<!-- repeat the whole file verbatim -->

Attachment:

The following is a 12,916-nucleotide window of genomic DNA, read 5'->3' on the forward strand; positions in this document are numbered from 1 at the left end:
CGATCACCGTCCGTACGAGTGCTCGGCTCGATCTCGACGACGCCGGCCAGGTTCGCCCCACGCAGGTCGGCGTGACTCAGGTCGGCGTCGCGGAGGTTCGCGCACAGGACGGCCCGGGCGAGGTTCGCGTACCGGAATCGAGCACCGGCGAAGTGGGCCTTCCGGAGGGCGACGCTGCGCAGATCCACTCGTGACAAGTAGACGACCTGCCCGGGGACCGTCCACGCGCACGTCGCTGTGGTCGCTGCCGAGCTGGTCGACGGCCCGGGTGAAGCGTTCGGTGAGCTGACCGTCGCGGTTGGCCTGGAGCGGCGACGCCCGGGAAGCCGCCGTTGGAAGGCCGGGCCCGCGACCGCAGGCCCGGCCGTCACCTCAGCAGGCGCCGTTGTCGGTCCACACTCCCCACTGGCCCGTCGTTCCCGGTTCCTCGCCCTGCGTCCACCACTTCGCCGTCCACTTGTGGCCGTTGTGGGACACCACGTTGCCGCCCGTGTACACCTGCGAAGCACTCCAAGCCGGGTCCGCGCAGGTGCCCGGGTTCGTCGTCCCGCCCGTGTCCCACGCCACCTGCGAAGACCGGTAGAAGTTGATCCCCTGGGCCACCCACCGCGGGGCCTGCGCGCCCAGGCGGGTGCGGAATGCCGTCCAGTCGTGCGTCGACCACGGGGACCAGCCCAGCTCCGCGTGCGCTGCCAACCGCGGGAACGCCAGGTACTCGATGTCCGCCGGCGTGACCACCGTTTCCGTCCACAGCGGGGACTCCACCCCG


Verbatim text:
The following is a 12,916-nucleotide window of genomic DNA, read 5'->3' on the forward strand; positions in this document are numbered from 1 at the left end:
CGATCACCGTCCGTACGAGTGCTCGGCTCGATCTCGACGACGCCGGCCAGGTTCGCCCCACGCAGGTCGGCGTGACTCAGGTCGGCGTCGCGGAGGTTCGCGCACAGGACGGCCCGGGCGAGGTTCGCGTACCGGAATCGAGCACCGGCGAAGTGGGCCTTCCGGAGGGCGACGCTGCGCAGATCCACTCGTGACAAGTAGACGACCTGCCCGGGGACCGTCCACGCGCACGTCGCTGTGGTCGCTGCCGAGCTGGTCGACGGCCCGGGTGAAGCGTTCGGTGAGCTGACCGTCGCGGTTGGCCTGGAGCGGCGACGCCCGGGAAGCCGCCGTTGGAAGGCCGGGCCCGCGACCGCAGGCCCGGCCGTCACCTCAGCAGGCGCCGTTGTCGGTCCACACTCCCCACTGGCCCGTCGTTCCCGGTTCCTCGCCCTGCGTCCACCACTTCGCCGTCCACTTGTGGCCGTTGTGGGACACCACGTTGCCGCCCGTGTACACCTGCGAAGCACTCCAAGCCGGGTCCGCGCAGGTGCCCGGGTTCGTCGTCCCGCCCGTGTCCCACGCCACCTGCGAAGACCGGTAGAAGTTGATCCCCTGGGCCACCCACCGCGGGGCCTGCGCGCCCAGGCGGGTGCGGAATGCCGTCCAGTCGTGCGTCGACCACGGGGACCAGCCCAGCTCCGCGTGCGCTGCCAACCGCGGGAACGCCAGGTACTCGATGTCCGCCGGCGTGACCACCGTTTCCGTCCACAGCGGGGACTCCACCCCG